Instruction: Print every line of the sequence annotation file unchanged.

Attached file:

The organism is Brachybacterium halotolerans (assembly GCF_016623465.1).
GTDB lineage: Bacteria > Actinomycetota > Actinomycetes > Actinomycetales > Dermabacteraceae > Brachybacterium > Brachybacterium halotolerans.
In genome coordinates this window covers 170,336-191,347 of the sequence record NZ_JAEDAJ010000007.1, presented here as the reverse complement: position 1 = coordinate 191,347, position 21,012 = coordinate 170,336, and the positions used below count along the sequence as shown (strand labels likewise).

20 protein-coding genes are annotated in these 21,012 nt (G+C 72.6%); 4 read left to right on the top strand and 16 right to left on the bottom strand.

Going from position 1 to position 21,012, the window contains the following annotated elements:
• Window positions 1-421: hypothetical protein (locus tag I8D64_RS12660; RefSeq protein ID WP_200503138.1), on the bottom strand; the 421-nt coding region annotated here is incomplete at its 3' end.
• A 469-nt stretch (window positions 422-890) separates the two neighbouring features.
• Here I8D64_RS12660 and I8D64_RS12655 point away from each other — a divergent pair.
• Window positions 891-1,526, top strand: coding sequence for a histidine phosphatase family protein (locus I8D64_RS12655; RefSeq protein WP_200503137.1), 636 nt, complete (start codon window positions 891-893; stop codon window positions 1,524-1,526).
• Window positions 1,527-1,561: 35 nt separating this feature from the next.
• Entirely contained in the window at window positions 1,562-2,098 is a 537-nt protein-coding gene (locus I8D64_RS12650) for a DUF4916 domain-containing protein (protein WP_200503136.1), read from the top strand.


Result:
The organism is Brachybacterium halotolerans (assembly GCF_016623465.1).
GTDB lineage: Bacteria > Actinomycetota > Actinomycetes > Actinomycetales > Dermabacteraceae > Brachybacterium > Brachybacterium halotolerans.
In genome coordinates this window covers 170,336-191,347 of the sequence record NZ_JAEDAJ010000007.1, presented here as the reverse complement: position 1 = coordinate 191,347, position 21,012 = coordinate 170,336, and the positions used below count along the sequence as shown (strand labels likewise).

20 protein-coding genes are annotated in these 21,012 nt (G+C 72.6%); 4 read left to right on the top strand and 16 right to left on the bottom strand.

Going from position 1 to position 21,012, the window contains the following annotated elements:
• Window positions 1-421: hypothetical protein (locus tag I8D64_RS12660; RefSeq protein ID WP_200503138.1), on the bottom strand; the 421-nt coding region annotated here is incomplete at its 3' end.
• A 469-nt stretch (window positions 422-890) separates the two neighbouring features.
• Here I8D64_RS12660 and I8D64_RS12655 point away from each other — a divergent pair.
• Window positions 891-1,526, top strand: coding sequence for a histidine phosphatase family protein (locus I8D64_RS12655; RefSeq protein WP_200503137.1), 636 nt, complete (start codon window positions 891-893; stop codon window positions 1,524-1,526).
• Window positions 1,527-1,561: 35 nt separating this feature from the next.
• Entirely contained in the window at window positions 1,562-2,098 is a 537-nt protein-coding gene (locus I8D64_RS12650) for a DUF4916 domain-containing protein (protein WP_200503136.1), read from the top strand.